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Hong Kong: a place unlike any other

It's a place we've all heard of, but most know little about. And that's a small shame, because Hong Kong isn't "just another city" in China. Hong Kong is a landmark, moving the world forward, and is a focus for economists, urban planners, architects, sociologists and travelers all over.

I remember first learning about Hong Kong as a kid. I looked at the label on one of my awesome shirts. "Made in Hong Kong," it said. I thought nothing of it except that this was a far away, funny-sounding place populated by little, funny-sounding people.

That label revealed part of the story of Hong Kong, as well as its uniqueness. There's no place like it, and I've been itching to see it since I got to China.

Zhuhai and Hong Kong actually border each other by water. Sitting at opposite ends of the Pearl River Delta, a 70-minute ferry ride is all that separates us. On the day of my departure to Hong Kong, I awoke, gathered my things, and took the first ferry I could. All aboard!

The ferry was a medium-sized vessel with a large, indoor cabin holding maybe 150 people, all seated facing front. Interestingly, a Mr. Bean movie was playing on the two televisions up front.

Through the crowd, I squeezed my way off the boat and through customs. The ferry landing was on north end of Hong Kong Island in the neighborhood called Central -- the business district where that incredible Hong Kong skyline stands. From atop the bridge that stretched over the coastal streets from the ferry port to the city, I looked to my left and caught a view of Hong Kong public transport. Double-decker buses and double-decker light rail cars glided up and down the clean streets, delivering the dense population to their destinations. I made my way to the other side of the bridge, down to the street level, and began my tour.

Hong Kong's Central has its skyscrapers at your side tunneling you in as you walk its corridors past newsstands, food vendors and plenty of passersby. Taxis are as common as any vehicle, but there's also no shortage of luxury cars. Walking into a Louis Vuitton store, I saw how populated Hong Kong also is with and/or visited by rich people.

It"s not hard to see why: boasting the fifth, ninth and 14th tallest buildings in the world. The commercial success of Hong Kong is unparalleled. Here's one startling fact: When Hong Kong was handed back to China from the United Kingdom, the population of the country increased by just a drop in the bucket. But this pinprick of a region, relatively miniscule in size, increased China's GDP by 25 percent all by its wee lonesome.

I suppose I should've added historians to the list of professionals who eye Hong Kong. Its past of drugs, war, colonialism, economic success; the flight of Chinese mainlanders to its shores (by one of my student's uncles, no less -- he used a banana tree to swim the distance from Zhuhai --imagine that!), and finally, Hong Kong's return to China in 1997, all make its story like no other.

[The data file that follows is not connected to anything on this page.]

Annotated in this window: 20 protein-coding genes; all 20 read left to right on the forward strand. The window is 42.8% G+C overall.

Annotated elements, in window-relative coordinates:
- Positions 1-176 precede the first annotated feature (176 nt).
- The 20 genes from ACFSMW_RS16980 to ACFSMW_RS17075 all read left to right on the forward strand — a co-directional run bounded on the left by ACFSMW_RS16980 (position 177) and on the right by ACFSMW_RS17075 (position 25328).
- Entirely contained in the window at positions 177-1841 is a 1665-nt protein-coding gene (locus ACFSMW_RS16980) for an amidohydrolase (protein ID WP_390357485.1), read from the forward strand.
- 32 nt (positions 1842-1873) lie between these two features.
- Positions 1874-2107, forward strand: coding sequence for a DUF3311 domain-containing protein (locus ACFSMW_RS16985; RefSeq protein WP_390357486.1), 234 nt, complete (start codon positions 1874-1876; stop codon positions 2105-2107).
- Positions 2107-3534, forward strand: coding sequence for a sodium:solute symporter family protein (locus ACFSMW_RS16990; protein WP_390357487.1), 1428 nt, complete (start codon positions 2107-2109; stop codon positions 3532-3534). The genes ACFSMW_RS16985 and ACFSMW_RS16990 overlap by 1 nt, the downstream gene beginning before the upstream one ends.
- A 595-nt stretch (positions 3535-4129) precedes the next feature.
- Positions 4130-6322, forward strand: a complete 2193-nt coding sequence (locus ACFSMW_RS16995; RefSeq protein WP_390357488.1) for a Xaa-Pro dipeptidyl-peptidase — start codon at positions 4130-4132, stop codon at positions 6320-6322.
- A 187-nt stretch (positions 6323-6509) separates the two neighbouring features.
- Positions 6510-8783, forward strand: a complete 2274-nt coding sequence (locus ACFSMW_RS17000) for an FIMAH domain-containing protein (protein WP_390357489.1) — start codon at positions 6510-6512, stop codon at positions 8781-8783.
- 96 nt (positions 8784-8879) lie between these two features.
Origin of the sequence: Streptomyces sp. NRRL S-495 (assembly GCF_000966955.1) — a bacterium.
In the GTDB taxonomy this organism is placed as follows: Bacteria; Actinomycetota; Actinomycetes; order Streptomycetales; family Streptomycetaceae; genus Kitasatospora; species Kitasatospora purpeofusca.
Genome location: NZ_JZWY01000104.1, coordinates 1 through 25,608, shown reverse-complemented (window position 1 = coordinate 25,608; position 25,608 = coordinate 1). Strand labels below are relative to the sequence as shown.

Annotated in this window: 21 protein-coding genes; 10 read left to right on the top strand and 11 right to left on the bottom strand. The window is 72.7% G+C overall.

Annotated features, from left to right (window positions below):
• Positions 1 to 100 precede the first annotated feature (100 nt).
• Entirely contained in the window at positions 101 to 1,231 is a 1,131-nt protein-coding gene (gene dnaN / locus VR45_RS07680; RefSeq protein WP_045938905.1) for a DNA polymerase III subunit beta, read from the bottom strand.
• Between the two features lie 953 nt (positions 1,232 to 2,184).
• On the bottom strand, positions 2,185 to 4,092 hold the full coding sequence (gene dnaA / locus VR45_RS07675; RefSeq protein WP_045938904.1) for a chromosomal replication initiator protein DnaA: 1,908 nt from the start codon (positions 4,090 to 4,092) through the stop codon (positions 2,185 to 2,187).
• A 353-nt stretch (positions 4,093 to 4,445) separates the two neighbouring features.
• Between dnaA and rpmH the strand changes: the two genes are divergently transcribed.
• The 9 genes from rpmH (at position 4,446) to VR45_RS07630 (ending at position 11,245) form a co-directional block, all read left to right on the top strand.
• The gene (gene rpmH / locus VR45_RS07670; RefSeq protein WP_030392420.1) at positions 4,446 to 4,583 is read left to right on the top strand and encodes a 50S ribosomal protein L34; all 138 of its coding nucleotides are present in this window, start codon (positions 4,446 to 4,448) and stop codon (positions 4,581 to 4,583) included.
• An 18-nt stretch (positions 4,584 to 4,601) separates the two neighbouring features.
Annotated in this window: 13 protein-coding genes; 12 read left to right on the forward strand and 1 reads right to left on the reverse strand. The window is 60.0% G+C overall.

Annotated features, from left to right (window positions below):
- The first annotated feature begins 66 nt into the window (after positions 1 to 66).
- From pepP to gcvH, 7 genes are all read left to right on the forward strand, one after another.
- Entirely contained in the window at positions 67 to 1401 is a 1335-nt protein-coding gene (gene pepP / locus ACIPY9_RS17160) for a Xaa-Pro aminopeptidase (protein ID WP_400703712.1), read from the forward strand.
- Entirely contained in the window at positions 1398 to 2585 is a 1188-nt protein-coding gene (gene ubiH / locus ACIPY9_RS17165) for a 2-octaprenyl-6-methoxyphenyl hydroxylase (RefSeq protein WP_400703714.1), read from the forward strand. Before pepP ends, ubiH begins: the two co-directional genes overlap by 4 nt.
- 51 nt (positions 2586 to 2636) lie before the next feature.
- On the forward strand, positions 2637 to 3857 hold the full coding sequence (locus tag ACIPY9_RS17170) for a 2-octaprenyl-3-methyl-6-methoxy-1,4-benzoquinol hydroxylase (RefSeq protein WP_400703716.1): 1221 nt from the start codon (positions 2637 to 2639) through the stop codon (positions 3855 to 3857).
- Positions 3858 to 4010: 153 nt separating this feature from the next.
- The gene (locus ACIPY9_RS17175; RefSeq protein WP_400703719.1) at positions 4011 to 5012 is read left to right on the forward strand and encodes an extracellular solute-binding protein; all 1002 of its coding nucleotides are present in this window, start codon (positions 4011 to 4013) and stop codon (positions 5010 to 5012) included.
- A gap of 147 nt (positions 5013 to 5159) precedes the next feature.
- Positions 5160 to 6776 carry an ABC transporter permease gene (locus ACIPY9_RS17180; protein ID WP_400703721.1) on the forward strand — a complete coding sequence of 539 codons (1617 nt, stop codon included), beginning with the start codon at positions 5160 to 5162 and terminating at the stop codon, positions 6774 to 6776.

After a couple of blocks amid the giant buildings, I came across a city square. A statue of an Englishman stood proud, facing the pillared white government building surrounded by fountains, greenery and pathways. Another large park, complete with aviary, huge fish pond (with a bunch of turtles) and a museum or two lay just inland behind the fortress of downtown. Also located there is an old Anglican church -- a monument to Colonialism, but no relic. Because the ways of the West embedded themselves in the lives of the locals, within the church were Chinese worshippers.

After a length of walking about, my poor tootsies were sore. I decided to get off my feet and give another part of Hong Kong a shot. "I know," said I. "I'll take the subway to Kowloon." Turned out, what I thought would simply be a means to an end was quite an experience itself.

It was like time travel. To be in the tunnel riding under the harbor channel in the smoothest, cleanest, quietest ride you could imagine was a bit surreal. I felt like I was in a simulator of "what the year 2020 is going to be like."

Kowloon is a bustling international neighborhood opposite the channel from Hong Kong Island. Such energy it has! And this was no holiday or weekend; it was a Tuesday at 3:30, yet the scene was incredible: a rainbow of people representing Africa, India, Southeast Asia, Europe and the Americas all mingling about. Hundreds of people packed the sidewalks, and when the light changed, a parade of pedestrians and vehicles made their way. All this occurred with a backdrop of eye-catching awnings and neon signs signifying electronics outlets on every block, jewelry stores, guesthouses, small restaurants, you name it.

To be truthful, it got to be a bit much. No kidding, I had 10 Indian men approach me within a three-block walk, asking if I wanted a tailored suit. No. Nope. No thanks. Sorry. Not interested. (Unfortunately, I stuck out like a wounded baitfish to these sales sharks.) After a little while here, I headed back to the island in time to watch the sunset over the skyline from the ferry crossing the channel.

This, of course, just scratches the surface of Hong Kong, of all that I did and saw, including visiting a nearby rural island, speaking with Jehovah's Witnesses and Filipino housemaids and watching Argentine tango. See my blog articles starting here: Or look for my book later this winter that includes a multitude of experiences and insights from in Hong Kong.

Brandon Ferdig writes a weekly blog at This column is an excerpt fromhis blog during the year he spent teaching and traveling in China. His book, "New Plateaus in China," is due out this winter. Email him at